Week 11: Personal Literary Non-Fiction Take 1
This week we had to write about a transitional moment in our lives. We just had Shelagh Plunkett come to our class. She was this very lovely lady who writes literary non-fiction. And we have to write such a work for this week’s blog entry. So, here goes I guess.
This is a poem about my time at summer camp. It isn’t really a moment, as a period, but I though it more important than any other things to talk about. I can’t quite write properly anymore, I’ve been stuck on poetry more and more lightly. It’s liberating and descriptive in way other writing just isn’t. Anyways, so it is…
Pff! Lilly dipper at the stern!
Paddle good boy, paddle better
I can do this right, paddle well
Water splash, wet shirt, windy day
Let’s go boy! We’re falling behind!
Don’t get us lost already boy!
Swirl the water, silent push pull
Owl’s wing, Silver fish, do it!
I should have done it boy, land ho!
Pff! Lilly dipper take the bow
Paddle hard, I can take it, boy!
I can stern us right, back on route
Swirl the water, like Silver fish
Paddle all day, camp for the night
Bitch take that in hand! Paddle bitch.
Walk a kilometer, help me
Boy I said tipi me! God damn!
Man, that kid knew about it boy.
Sorry cuts it now, grab a bag.
Paddle all day, supper at night
Swim in the morning, breakfast, go
Get some fire wood, good armful
Last day in the forest of birch.
You should try harder boy, you should
Find out what you want to do boy
C, I, Teenger, try very hard
Boy, you’ve got work ahead of you
Don’t forget to pull your weight son
Never forget to pull your weight
One hundred meeter portage, boy
Five hundred, two kilometer
I can do it too man! I can
Walk two kilometers, back heavy
With pots, pans, paddle in my hands
My feet in the mud, Algonquin
Blue barrel, food tub, Algonquin
Portage, long distance man, I can!
Pff! Lilly dipping is for them
I’ll be teaching them next summer
Swimming lessons, canoeing, man
Speedo Marc says you hold promise
Man, you’re on your way. Don’t forget
Don’t forget to pull your weight man
Woodworking, handyman, do more
Study everything, master it
Gotta be a bushcraft master
Certified bushcraft master, man!
Step outside, underwear, tree branch
Congrats man, better pull your weight
Left the snake man, don’t forget them
Make your pine needle tea, bushcraft
Master the tasks, sharpen your knife
Man, you’re on your way, almost there
You know your mushrooms, saved the kids.
Made a day-old embers fire
Pff! God didn’t help me one bit
Fire bearer, saved the tribe man.
Didn’t even speak to bring it
Across the lake, baptized today.
He’s the Silver fish in water
Forest of birches, fire land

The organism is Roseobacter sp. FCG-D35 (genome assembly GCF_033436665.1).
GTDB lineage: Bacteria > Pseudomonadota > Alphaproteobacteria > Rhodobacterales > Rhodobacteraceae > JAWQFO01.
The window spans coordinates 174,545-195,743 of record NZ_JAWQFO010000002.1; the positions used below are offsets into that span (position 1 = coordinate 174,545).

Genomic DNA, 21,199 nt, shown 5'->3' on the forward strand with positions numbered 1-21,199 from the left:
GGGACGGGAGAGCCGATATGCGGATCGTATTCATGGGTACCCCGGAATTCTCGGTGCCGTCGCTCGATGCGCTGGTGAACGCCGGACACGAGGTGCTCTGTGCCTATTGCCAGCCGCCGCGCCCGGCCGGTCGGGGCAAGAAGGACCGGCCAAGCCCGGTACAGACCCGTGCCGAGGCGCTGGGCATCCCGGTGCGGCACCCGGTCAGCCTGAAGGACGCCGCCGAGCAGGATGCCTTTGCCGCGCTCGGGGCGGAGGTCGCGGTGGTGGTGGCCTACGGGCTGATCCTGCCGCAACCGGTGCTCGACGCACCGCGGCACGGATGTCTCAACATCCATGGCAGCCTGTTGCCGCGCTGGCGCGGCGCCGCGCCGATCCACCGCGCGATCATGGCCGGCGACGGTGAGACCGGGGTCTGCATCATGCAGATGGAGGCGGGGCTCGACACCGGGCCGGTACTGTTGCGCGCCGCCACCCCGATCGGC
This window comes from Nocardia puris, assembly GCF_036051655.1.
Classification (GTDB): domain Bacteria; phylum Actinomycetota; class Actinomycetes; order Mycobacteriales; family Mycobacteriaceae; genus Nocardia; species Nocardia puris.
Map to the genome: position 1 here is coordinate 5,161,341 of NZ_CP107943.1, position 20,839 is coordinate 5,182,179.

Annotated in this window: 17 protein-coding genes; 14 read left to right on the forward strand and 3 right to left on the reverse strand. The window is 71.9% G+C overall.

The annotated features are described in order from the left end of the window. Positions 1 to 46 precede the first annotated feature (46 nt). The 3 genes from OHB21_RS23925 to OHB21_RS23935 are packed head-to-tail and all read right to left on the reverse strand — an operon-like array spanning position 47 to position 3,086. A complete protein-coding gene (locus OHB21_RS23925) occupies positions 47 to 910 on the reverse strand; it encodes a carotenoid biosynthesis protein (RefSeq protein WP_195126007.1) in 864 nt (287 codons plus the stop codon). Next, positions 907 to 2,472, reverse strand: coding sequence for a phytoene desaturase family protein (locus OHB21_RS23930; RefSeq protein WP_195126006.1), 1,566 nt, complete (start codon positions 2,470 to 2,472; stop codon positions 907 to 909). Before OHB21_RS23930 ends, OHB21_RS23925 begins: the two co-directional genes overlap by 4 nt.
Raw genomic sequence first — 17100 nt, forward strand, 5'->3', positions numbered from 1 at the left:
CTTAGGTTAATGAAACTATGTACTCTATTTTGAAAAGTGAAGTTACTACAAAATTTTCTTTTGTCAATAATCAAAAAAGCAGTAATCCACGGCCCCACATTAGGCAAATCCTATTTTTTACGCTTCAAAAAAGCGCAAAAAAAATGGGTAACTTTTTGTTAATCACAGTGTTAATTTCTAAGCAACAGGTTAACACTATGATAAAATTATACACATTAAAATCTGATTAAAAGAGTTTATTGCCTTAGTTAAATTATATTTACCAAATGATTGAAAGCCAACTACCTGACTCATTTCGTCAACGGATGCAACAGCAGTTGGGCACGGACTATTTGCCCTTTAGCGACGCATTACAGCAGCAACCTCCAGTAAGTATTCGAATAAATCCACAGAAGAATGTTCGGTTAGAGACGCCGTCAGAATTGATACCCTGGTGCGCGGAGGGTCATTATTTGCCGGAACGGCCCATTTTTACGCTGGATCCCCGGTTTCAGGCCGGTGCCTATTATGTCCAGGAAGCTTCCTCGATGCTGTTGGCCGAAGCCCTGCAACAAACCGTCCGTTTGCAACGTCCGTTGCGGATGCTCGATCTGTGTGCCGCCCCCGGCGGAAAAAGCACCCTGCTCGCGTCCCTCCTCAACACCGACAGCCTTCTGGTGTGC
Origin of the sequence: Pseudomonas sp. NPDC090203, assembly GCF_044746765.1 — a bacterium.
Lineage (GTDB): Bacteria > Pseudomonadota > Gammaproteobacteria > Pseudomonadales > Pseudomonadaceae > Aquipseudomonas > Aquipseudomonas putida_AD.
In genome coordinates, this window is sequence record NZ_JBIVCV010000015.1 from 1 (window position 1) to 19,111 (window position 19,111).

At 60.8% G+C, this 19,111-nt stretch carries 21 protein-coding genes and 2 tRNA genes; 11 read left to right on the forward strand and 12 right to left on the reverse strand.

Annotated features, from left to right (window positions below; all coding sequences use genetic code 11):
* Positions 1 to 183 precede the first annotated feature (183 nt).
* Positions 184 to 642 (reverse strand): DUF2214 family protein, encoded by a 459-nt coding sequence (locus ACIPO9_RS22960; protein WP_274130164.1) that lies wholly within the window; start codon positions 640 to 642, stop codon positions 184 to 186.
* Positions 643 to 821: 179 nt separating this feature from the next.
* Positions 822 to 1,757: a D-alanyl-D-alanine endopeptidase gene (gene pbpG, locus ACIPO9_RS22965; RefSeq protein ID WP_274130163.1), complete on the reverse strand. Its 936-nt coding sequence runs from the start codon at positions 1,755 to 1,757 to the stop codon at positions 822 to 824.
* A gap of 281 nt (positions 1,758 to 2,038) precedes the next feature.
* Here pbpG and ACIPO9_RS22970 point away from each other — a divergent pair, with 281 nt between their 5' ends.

Portage, two kilometers meters, man!
A note for reader:
I’m sorry about all the terms that might be a bit elusive. The camp was out in the forests of Southern Ontario, and it was very heavy on the idea of masculinity. The terms all come from camp.
- A lillidiper is a bad paddler. We have regular canoe trips, and lots of canoeing there, and everyone has to pull their weight. Lilliydipping if seen as general bad paddling. However more specifically people regard it as a failure to create whirlpools behind one’s paddle.
- Owl’s wing is a term for swiftness and silence, like the owl’s wing. It is used to refer to good, beautiful and practiced movements. It comes from the feathering technique in canoeing which we began to call the owl’s wing for it’s smooth and beautiful motions. In the poem it is used to hurry the lillidiper along and tell them paddle well.
- The Silver Fish is a fish from a song, Land of the Silver Fish I believe. The silver fish was a swift spirit that ran through the waters of lake, according to Algonquins, so we hear. Native american myths are heavily used for their symbolic aspects, although there is an obligatory chapel service every sunday.
- A paddle bitch is the camper on a canoe trip who is left with paddles and other miscellany to carry across a portage. They are most often seen as the rejected member of the group, and given the title as a way to keep them behind and struggling while being seen as week and unable to carry much more than the things they struggle to keep in hand because of their scattered nature.
- Tipi me is a term used when talking about portaging a canoe. After carrying it across the portage, the transporter would let the stern fall and ask to be tipied, to have the bow supported by an other man as they stepped out of the yolk of the canoe.
- C.I.T. (C.I.Tennager) is short for Councilor in Training. I added the teenager as a play on words to illustrate the youth of the C.I.T.s and how I felt seen as still young, and not grown up.
- AWSI is a swimming level. It is a teaching level,it stand for Assistant Water Safety Instructor. Mark, who always wore a speedo gave the course. He was nicknamed Speedo Mark.
- Bushcraft Master is an honor one can earn, a distinction, a level essentially that signified one’s advanced knowledge in fire starting, weapons making and all manner of crafts related to living in the bush. Although, I don’t feel I’m much of a bushcraft master, even having obtained the honor.
- “Baptized today” is a play on words. The lake crossed to be ‘baptized’ or accepted was Lake Baptiste.